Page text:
Use Natural And Safe Transitions
Due to the flowing nature of a vinyasa yoga class, it is full of transitions between poses. Unfortunately, transitions are the most common place for injuries to happen during a yoga class. It is therefore very important for the yoga teacher to always teach natural and safe transitions. For example, it is safer to transition from a closed-hip pose to another closed-hip pose. Transitioning from closed to open to closed again increases risk for injury. The yoga teacher should also be aware of typical misalignments in transitions, such as dumping into the shoulders during chatturanga or not placing the back foot flat on the mat in warrior I. An easy way to ensure safe transitions, in addition to anatomical knowledge, is for the yoga teacher to practice transitions themselves before class and make sure they feel natural.
Speak Clearly And Calmly
A yoga teacher cannot teach if their students cannot hear them. Mumbling or speaking quietly, no matter how profound or wise your words, will always distract yoga students from the class at hand. One easy way to up your yoga teacher game is to ensure you speak clearly and calmly. Be sure to enunciate and project your voice as the more bodies in the room, the more sound is absorbed.
Make Each Pose Have An Intention
Sequencing a good vinyasa yoga class is truly an artistic act, but that doesn’t mean just any pose should be thrown into the mix. A good yoga teacher should choose each pose with intention, and keep an eye on the big picture of the whole class. For example, if the class has a focus on emotional openness and vulnerability, then hip opening poses such as warrior II, wide angle forward fold, and half moon pose should be used. Mixing in a closed hip pose such as warrior III will likely confuse the sequence and inhibit the original goal. Whatever poses the teacher ultimately chooses to include, they should be wary of their goals in choosing the pose: Is that pose advancing the overall sequence?
Teaching yoga itself is great karma yoga, because it reconnects people to the source. Amit Ray
How does it fit in with the previous pose? How are students energetically reacting to this sequence? These are the kind of questions a good teacher will consider as they are teaching.
Tune Into Your Students
Similarly to the previous point, a good vinyasa yoga teacher needs to be flexible, spontaneous, and most importantly intuitively tune into their students. As important as it is to provide a well sequenced class with safe transitions, a yoga teacher also shouldn’t walk into the room and teach a pre-sequenced class. As good of a class as they might have planned out, a grounding and calming class will do no good for a room of students who are already feeling sluggish and low on energy. Instead, the yoga teacher should be able to walk into that room and design a sequence around the students who are present, their ability level, and their energetic and emotional needs in that moment. Although this is difficult to do, the yoga teacher will notice that over time they will have a battery of safe transitions and better be able to tune into their students needs.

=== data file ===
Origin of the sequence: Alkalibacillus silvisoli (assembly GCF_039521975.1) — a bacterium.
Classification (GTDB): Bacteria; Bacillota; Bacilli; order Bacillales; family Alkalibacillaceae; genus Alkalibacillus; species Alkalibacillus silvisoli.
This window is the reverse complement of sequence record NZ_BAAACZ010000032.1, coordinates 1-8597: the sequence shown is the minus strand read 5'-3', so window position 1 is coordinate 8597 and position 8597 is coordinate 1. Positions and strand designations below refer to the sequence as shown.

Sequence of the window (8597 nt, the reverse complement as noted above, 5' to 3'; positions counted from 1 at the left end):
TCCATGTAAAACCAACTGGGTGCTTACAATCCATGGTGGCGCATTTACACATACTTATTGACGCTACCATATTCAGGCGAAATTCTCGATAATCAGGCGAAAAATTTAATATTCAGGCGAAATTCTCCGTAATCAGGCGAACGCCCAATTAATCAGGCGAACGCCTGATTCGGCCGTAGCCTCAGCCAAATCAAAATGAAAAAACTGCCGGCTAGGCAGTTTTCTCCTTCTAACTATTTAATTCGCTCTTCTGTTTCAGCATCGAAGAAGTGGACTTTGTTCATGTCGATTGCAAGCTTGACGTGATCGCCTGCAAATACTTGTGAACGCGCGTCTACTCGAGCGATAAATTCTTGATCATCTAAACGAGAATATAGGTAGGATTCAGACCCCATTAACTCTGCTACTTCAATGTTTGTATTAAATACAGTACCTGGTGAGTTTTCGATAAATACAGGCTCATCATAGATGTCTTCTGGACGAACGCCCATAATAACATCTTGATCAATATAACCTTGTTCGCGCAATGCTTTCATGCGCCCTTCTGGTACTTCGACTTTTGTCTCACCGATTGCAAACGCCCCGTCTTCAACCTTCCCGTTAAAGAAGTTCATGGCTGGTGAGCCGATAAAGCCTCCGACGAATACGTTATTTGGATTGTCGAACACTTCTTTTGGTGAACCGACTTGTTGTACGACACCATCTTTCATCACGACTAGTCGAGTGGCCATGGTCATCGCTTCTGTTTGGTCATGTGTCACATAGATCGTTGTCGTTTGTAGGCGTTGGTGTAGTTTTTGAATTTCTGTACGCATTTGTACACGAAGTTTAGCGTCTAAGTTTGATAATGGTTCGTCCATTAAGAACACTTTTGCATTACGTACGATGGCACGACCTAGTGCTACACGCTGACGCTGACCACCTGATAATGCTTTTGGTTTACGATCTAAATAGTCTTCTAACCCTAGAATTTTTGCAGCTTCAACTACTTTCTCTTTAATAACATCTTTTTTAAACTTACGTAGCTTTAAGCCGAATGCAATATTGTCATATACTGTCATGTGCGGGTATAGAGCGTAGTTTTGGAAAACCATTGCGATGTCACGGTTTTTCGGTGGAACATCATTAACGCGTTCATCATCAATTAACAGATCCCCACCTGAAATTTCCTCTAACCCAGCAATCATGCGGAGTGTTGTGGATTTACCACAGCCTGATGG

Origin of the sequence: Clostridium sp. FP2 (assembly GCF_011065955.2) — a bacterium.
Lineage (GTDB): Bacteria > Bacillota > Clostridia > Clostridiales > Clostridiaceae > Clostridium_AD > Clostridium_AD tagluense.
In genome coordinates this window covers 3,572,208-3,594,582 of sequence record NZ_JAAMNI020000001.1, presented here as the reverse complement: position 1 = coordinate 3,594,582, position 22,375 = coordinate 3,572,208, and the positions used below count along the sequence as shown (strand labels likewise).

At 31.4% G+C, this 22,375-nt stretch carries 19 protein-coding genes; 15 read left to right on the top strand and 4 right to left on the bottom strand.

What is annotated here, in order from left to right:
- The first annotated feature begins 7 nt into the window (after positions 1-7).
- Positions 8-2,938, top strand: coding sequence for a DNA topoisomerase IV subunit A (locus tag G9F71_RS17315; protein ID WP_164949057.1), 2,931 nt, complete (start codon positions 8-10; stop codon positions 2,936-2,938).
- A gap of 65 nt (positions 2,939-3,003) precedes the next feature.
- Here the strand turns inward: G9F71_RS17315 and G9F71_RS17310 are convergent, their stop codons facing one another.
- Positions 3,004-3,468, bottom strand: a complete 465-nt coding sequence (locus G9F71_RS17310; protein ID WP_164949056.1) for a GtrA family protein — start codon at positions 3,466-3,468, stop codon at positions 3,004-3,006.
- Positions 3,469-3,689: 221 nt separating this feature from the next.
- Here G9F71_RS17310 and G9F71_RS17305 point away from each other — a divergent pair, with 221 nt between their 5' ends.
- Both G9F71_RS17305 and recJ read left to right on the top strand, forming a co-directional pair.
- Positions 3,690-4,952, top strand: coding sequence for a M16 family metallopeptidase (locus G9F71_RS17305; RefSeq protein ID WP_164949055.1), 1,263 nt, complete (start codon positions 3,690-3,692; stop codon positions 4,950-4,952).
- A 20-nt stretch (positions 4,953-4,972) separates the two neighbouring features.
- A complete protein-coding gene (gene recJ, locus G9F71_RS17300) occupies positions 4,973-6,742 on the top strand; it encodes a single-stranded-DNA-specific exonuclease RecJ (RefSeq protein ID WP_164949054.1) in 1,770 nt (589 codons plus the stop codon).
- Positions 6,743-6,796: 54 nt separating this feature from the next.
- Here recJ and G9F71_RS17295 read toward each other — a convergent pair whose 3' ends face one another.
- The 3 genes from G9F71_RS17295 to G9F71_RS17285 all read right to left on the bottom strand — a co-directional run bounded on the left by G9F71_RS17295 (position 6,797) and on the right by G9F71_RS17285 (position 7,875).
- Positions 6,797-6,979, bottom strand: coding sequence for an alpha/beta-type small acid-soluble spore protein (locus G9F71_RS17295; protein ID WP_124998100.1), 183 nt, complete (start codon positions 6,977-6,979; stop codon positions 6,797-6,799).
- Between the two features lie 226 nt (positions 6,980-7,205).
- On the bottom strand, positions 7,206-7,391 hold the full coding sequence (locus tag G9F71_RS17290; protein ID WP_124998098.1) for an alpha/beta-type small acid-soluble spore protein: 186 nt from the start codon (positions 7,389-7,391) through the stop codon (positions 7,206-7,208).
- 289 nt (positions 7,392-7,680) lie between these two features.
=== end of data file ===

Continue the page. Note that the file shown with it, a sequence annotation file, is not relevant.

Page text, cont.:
Be True To Your Individual Voice
As a yoga teacher, it can be tempting to rely on the soft, breathy ‘yoga teacher voice’ to impart a sense of wisdom to your words. In addition, new teachers may be tempted to copy phrases from their favorite teachers and to model their own classes after other teachers’ classes. It is true that imitation is the truest form of flattery, but how is this serving the yoga students? Ultimately, if the yoga teacher is not true to their own unique voice, then the yoga students will be receiving an inauthentic class.
Even the Master, in one way or another, is a student throughout life. Fakeer Ishavardas
Although it is a challenge that requires both deep personal introspection, and time to practice, it is very important for yoga teachers to be true to their own voices, rather than trying to copy ‘yoga speak.’ Are you funny? Quirky? Quiet? Peaceful? Intellectual? Vibrant? Know yourself and let your own special voice lend itself to your students.
Remember To Link Poses With Breath
One of the central tenets of vinyasa yoga, that separates it from other kinds of yoga, is the linking of breath (pranayama) to movement. Typically in vinyasa yoga classes the ujjayi breath is used. It is therefore the role of the yoga teacher to teach the breath along with each pose. Sometimes it is easy for the teacher to be carried away teaching the specifics of each posture and each modification. However, they should never forget to introduce the breath with each transition. Typically, ‘inhale’ is taught on lengthening poses, and ‘exhale’ is taught on deepening poses.
Be Aware Of Your Own Energy
The yoga teacher should leave their ‘baggage’ at the door and come to class as an energetic blank slate, cultivating the ability to see what their students truly need that day. If you had a stressful day, it may be tempting to let that stress cloud your mind and influence the class you teach. Your students will suffer. Try to let your day go at the door, just as you likely instruct your students to do, and live in the present moment as you teach.
Being a good yoga teacher is a very difficult thing to do. You have both the physical and emotional safety of students in your hands, and are often presented with people at their most vulnerable. It is an incredible responsibility. Teaching a vinyasa yoga class means balancing knowledge of anatomy and physiology, with a respect for ancient history, with awareness of students’ energetic and emotional states, all while providing a consistent and spontaneous verbal guide. Do not be hard on yourself if you do not teach a ‘perfect’ vinyasa yoga class. Becoming a good yoga teacher takes many years of practice. It is important to honor this journey and learn from every experience.
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Rose graduated with a degree in Anthropology, which takes her understanding of basic human needs to a whole new level. Her intelligence and passion for healthy living is reflected in her written work.